How many of us take the time to think about our legacy ~ our legacy as a family member, friend, person in our community, or as an artist, and what we might leave behind after we’re gone. The BARDO ∞ PROJECT shines a light on terminally ill artists and creatives nationwide, exploring creativity as a form of spiritual care. It is a project that helps to create their legacy, and in so doing, illuminates the positive effects of art ~ while educating the public about end of life care options. Here, a life’s work is celebrated at that transitional time between death and rebirth. helping to define and create a legacy.
On Saturday, October 9 and Sunday, October 10 the Apollo will hold in-person auditions at its legendary theater for the 2022-23 season of its signature program, Amateur Night at the Apollo, the original talent show and one of the longest-running events in New York City. Auditions will be held at the Apollo on a first-come, first-served basis beginning at 9 a.m. ET through 6 p.m. ET. Each day, Amateur Night producers will audition the first 200vocalists, rappers, dancers, instrumentalists, comedians, spoken-word artists, and other performers vying for a coveted spot on the Apollo’s stage, where they will compete for a chance to win the $20,000 Grand Prize. Performers between the ages of 12 and 17 will compete for a spot in the “Child Star of Tomorrow” category and a $5,000 prize. Amateur Night at the Apollo returns live and in-person for its 32-night competition on Wednesday, February 22, 2022.
The Apollo today announced details of its fall 2021 season, taking place in-person at the Apollo and online on theApollo’s Digital Stage. The season features a broad range of free and ticketed events and programs, paying tribute to the Apollo’s legendary community of artists and highlighting new works and commissions. Highlights include in-person auditions for Amateur Night at the Apollo in October ahead of the long-anticipated February 16, 2022 return of the original, legendary talent show; a preview of upcoming projects from an array of Apollo New Works artists; an Apollo Film Presents: ImageNation Cocktails & Sol Cinema virtual screening of the rarely seen documentary Devil’s Pie: D’Angelo about the singer’s rise to stardom, sudden disappearance, and return to music; the beloved Kwanzaa Celebration: Regeneration Night featuring Abdel Salaam’s Forces of Nature Dance Theater returns to the Digital Stage, and more.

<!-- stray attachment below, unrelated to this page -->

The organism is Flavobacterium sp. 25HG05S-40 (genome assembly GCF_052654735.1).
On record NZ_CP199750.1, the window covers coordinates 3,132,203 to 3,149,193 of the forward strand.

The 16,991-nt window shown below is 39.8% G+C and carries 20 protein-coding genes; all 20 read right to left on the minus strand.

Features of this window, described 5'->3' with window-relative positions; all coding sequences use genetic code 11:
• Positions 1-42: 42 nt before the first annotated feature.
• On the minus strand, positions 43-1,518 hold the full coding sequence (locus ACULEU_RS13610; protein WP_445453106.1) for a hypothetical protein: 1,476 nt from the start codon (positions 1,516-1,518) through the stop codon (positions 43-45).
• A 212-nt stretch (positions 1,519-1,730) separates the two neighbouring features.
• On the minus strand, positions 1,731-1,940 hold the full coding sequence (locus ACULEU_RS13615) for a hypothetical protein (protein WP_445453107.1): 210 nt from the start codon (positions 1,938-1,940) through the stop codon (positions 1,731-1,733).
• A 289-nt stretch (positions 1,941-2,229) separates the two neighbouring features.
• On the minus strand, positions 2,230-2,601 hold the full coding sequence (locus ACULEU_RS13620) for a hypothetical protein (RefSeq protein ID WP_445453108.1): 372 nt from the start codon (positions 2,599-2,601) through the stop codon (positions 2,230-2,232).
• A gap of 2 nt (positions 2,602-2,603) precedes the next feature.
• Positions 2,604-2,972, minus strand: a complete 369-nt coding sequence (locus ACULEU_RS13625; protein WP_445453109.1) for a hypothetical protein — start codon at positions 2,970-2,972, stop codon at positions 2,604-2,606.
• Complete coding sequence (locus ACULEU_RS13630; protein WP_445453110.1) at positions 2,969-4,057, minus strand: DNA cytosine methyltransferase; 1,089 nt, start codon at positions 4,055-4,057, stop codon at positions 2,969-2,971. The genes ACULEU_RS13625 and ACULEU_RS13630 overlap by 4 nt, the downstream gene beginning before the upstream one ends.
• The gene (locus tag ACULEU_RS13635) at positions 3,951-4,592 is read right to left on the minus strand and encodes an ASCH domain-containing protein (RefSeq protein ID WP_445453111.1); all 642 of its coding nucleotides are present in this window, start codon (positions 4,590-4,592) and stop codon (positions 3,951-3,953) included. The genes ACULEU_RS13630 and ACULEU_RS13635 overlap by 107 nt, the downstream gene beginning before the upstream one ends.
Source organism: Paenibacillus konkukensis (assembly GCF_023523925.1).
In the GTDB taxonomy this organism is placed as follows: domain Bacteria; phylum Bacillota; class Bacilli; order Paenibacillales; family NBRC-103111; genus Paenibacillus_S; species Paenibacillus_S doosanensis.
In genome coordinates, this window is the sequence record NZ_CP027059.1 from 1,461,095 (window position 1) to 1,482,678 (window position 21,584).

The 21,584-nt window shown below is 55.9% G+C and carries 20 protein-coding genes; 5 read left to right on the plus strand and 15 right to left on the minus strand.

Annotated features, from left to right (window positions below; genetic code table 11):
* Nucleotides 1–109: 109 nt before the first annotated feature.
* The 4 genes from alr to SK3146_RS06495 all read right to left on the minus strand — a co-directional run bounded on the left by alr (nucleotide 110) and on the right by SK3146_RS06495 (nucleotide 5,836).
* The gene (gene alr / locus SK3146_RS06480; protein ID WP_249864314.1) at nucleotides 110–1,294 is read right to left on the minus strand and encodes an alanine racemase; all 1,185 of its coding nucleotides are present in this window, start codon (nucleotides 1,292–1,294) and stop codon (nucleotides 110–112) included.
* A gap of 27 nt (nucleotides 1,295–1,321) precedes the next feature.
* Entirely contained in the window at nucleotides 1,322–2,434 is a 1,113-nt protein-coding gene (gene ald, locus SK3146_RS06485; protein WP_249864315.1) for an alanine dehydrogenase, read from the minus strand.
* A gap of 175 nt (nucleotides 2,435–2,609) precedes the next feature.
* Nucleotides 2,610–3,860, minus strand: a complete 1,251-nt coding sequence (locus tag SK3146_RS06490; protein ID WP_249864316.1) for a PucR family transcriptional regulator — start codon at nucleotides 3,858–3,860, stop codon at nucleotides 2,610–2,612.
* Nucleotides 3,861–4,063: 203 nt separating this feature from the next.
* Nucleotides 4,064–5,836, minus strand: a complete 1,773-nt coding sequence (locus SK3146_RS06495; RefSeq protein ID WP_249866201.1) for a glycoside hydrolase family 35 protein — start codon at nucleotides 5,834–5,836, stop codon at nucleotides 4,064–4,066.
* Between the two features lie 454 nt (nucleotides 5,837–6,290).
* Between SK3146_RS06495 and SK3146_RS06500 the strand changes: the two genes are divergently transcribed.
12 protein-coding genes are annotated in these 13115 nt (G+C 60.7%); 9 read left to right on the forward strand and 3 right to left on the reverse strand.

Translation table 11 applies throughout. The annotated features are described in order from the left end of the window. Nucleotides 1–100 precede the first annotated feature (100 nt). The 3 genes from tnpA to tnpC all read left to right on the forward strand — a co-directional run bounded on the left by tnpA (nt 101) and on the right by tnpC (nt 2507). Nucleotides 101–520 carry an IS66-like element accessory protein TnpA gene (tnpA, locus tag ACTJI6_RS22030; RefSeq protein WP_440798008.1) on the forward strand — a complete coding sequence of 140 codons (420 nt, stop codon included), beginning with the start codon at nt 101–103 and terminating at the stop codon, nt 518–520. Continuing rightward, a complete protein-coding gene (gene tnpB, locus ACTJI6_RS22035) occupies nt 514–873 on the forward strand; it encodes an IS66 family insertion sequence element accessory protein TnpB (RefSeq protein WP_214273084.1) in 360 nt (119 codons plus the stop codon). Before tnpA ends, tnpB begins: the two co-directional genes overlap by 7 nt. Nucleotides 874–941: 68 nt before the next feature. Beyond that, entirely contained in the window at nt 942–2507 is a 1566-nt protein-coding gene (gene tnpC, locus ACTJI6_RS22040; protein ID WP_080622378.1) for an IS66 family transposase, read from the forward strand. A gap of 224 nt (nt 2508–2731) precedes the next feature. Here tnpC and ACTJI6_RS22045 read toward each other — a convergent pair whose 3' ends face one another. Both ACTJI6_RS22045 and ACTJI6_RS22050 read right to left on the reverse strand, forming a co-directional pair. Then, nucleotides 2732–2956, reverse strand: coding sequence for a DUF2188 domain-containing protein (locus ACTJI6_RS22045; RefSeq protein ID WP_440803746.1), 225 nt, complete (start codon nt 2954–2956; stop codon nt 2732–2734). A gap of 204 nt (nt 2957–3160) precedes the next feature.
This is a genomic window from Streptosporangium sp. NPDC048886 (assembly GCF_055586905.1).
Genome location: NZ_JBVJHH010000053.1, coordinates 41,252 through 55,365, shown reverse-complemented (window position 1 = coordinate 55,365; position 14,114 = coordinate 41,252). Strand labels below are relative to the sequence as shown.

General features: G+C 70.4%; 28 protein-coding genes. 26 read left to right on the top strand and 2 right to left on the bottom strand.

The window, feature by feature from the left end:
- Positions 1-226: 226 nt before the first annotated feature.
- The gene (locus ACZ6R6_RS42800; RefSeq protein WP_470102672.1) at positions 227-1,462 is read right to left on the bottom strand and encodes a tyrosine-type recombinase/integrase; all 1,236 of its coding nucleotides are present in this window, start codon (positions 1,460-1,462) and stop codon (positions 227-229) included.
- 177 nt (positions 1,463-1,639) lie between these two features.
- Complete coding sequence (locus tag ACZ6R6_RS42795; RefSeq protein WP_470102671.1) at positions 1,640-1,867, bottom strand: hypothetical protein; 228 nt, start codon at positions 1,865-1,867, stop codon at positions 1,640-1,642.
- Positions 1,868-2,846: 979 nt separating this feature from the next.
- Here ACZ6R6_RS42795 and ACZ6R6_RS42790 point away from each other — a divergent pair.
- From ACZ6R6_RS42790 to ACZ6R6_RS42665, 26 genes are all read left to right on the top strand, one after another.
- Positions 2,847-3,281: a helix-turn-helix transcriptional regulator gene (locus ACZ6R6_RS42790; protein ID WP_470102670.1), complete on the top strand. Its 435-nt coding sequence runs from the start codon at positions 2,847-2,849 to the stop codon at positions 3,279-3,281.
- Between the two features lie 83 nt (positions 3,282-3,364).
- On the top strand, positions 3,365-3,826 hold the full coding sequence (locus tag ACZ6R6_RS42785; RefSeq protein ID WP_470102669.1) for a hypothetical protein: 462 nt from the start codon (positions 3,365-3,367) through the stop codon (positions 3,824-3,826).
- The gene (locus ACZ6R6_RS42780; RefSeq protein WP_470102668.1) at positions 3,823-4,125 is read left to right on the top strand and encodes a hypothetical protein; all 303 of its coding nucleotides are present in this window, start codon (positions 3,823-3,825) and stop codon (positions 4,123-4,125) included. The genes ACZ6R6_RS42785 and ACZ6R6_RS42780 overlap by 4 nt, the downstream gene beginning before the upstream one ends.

Jazz prodigy Matthew Whitaker will be celebrating the release of his new album, Connection, with a live concert at Harlem Stage on Saturday, September 25th at 7:30pm!
Whitaker’s new album not only communicates his growth as a player, composer, and bandleader but also the importance of community and the connections it fosters. Having been musically trained in Harlem, it’s fitting for Whitaker to debut his new album at the Harlem Stage Gatehouse, celebrating his ties to the city that has shaped him as one of the leading artists of his generation.
The Studio Museum in Harlem announced its fall programming, kicking-off the season with Thomas J. Price: Witness, the artist’s first solo museum presentation in the United States. As part of the Studio Museum’s ongoing inHarlem initiative, the nine-foot-tall bronze sculpture entitled The Distance Within (2021) will depict a young Black man looking down at his cell phone. The large-scale artwork celebrates a familiar form rarely monumentalized within a public setting and continues the artist’s exploration of blackness and Black masculinity as it relates to presence, movement, and freedom.